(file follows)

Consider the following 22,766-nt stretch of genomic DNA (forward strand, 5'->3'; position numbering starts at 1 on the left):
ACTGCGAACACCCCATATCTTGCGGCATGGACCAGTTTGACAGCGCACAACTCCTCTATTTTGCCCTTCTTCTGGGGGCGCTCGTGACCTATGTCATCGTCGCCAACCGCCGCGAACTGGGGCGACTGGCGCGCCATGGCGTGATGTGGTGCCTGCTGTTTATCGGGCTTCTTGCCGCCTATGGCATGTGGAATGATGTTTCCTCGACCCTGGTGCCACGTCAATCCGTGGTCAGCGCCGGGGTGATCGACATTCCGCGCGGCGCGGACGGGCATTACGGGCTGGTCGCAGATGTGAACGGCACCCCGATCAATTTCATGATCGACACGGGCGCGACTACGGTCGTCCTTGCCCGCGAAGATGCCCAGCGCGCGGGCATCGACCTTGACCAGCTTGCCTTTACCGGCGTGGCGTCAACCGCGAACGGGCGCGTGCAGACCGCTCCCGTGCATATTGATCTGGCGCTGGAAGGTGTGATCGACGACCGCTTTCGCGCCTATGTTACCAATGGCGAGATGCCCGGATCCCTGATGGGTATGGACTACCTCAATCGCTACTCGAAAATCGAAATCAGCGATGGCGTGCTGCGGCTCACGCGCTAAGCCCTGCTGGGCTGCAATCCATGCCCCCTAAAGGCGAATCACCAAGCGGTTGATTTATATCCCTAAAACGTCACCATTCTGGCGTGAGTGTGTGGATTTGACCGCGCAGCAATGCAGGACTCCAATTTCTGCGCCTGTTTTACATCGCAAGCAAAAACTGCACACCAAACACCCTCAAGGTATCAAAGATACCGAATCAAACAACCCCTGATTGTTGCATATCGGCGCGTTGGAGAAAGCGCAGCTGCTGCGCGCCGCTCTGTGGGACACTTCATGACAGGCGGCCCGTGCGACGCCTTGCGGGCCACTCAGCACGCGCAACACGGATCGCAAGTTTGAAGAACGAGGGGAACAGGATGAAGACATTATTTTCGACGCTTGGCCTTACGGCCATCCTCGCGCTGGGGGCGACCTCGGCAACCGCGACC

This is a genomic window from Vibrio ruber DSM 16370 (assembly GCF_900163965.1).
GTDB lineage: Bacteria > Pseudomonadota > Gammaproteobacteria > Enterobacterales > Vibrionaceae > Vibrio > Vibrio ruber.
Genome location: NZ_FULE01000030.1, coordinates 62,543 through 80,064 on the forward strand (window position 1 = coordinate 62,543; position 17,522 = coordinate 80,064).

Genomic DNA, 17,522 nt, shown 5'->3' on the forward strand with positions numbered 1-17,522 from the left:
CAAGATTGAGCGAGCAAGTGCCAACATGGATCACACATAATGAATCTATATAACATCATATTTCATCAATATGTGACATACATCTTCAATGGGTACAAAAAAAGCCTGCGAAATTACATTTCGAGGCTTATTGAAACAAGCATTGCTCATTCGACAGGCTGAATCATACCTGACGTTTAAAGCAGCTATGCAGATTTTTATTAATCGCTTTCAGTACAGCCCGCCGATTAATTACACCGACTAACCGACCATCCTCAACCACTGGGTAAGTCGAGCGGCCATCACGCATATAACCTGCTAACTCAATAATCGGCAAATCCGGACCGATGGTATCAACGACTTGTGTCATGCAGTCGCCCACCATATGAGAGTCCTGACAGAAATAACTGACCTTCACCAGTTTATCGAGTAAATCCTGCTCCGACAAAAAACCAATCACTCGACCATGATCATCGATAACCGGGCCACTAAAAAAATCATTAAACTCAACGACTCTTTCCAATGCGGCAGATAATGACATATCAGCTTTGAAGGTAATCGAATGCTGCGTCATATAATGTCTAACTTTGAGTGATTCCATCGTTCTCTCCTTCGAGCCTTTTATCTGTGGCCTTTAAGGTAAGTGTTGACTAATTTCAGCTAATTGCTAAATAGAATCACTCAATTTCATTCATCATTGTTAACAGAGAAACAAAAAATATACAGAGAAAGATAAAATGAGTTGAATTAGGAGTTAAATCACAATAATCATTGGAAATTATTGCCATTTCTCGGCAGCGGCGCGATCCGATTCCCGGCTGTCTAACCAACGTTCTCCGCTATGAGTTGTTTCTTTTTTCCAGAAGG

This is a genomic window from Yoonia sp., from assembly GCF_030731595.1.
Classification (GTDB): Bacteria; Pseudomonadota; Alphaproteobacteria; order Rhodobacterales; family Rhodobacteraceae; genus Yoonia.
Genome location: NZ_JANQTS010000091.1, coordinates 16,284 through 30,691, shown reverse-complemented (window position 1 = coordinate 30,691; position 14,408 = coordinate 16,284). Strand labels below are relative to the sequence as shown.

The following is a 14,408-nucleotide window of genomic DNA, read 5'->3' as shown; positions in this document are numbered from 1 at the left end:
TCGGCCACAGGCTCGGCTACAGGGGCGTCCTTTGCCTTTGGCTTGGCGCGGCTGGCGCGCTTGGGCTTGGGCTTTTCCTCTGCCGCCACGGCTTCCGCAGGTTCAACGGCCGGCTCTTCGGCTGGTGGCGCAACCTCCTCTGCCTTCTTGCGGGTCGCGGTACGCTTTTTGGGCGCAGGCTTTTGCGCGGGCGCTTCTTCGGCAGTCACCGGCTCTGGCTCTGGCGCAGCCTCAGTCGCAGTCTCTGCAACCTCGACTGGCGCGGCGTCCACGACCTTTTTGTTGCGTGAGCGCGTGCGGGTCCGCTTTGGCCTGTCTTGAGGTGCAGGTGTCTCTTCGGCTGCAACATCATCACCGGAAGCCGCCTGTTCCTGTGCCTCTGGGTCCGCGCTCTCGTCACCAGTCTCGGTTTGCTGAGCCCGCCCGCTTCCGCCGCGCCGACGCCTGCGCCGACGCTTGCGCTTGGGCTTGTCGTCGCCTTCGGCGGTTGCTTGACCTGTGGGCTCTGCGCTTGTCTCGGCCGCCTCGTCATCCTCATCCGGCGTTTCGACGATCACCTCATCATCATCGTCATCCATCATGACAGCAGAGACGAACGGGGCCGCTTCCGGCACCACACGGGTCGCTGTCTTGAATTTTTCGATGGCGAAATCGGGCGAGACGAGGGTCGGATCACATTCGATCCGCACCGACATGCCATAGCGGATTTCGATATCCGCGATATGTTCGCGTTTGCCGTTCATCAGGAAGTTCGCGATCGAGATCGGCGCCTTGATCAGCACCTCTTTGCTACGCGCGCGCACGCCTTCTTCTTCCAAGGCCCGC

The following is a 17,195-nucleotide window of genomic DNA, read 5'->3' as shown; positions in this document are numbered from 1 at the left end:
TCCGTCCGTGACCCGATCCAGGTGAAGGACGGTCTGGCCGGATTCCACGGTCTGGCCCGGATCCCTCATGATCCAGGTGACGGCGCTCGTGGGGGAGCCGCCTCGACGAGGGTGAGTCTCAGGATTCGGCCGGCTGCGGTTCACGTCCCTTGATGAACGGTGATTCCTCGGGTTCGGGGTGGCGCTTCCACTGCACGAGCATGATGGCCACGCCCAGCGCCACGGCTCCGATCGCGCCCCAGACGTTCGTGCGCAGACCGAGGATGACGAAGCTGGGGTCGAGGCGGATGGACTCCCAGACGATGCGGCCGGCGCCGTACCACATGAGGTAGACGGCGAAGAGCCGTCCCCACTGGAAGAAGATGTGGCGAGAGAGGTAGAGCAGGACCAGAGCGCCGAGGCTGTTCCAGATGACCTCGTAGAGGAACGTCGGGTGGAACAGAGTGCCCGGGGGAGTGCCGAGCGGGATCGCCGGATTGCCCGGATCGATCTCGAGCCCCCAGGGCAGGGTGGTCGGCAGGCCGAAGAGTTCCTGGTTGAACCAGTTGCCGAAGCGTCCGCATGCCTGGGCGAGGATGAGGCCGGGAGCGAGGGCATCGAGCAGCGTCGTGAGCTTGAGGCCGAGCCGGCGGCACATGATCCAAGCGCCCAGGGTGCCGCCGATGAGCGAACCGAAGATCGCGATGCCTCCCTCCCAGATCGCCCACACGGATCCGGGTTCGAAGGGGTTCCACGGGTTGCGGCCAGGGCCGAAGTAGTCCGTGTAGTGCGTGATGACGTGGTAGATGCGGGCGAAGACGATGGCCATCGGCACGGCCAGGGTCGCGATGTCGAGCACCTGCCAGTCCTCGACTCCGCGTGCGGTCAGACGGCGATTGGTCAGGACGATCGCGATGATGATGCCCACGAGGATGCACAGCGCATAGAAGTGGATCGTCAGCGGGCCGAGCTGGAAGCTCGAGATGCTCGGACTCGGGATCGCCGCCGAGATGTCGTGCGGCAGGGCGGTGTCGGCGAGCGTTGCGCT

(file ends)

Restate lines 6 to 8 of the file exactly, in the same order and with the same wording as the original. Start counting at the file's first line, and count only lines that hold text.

Genomic DNA, 17,522 nt, shown 5'->3' on the forward strand with positions numbered 1-17,522 from the left:
CAAGATTGAGCGAGCAAGTGCCAACATGGATCACACATAATGAATCTATATAACATCATATTTCATCAATATGTGACATACATCTTCAATGGGTACAAAAAAAGCCTGCGAAATTACATTTCGAGGCTTATTGAAACAAGCATTGCTCATTCGACAGGCTGAATCATACCTGACGTTTAAAGCAGCTATGCAGATTTTTATTAATCGCTTTCAGTACAGCCCGCCGATTAATTACACCGACTAACCGACCATCCTCAACCACTGGGTAAGTCGAGCGGCCATCACGCATATAACCTGCTAACTCAATAATCGGCAAATCCGGACCGATGGTATCAACGACTTGTGTCATGCAGTCGCCCACCATATGAGAGTCCTGACAGAAATAACTGACCTTCACCAGTTTATCGAGTAAATCCTGCTCCGACAAAAAACCAATCACTCGACCATGATCATCGATAACCGGGCCACTAAAAAAATCATTAAACTCAACGACTCTTTCCAATGCGGCAGATAATGACATATCAGCTTTGAAGGTAATCGAATGCTGCGTCATATAATGTCTAACTTTGAGTGATTCCATCGTTCTCTCCTTCGAGCCTTTTATCTGTGGCCTTTAAGGTAAGTGTTGACTAATTTCAGCTAATTGCTAAATAGAATCACTCAATTTCATTCATCATTGTTAACAGAGAAACAAAAAATATACAGAGAAAGATAAAATGAGTTGAATTAGGAGTTAAATCACAATAATCATTGGAAATTATTGCCATTTCTCGGCAGCGGCGCGATCCGATTCCCGGCTGTCTAACCAACGTTCTCCGCTATGAGTTGTTTCTTTTTTCCAGAAGG

This is a genomic window from Yoonia sp., from assembly GCF_030731595.1.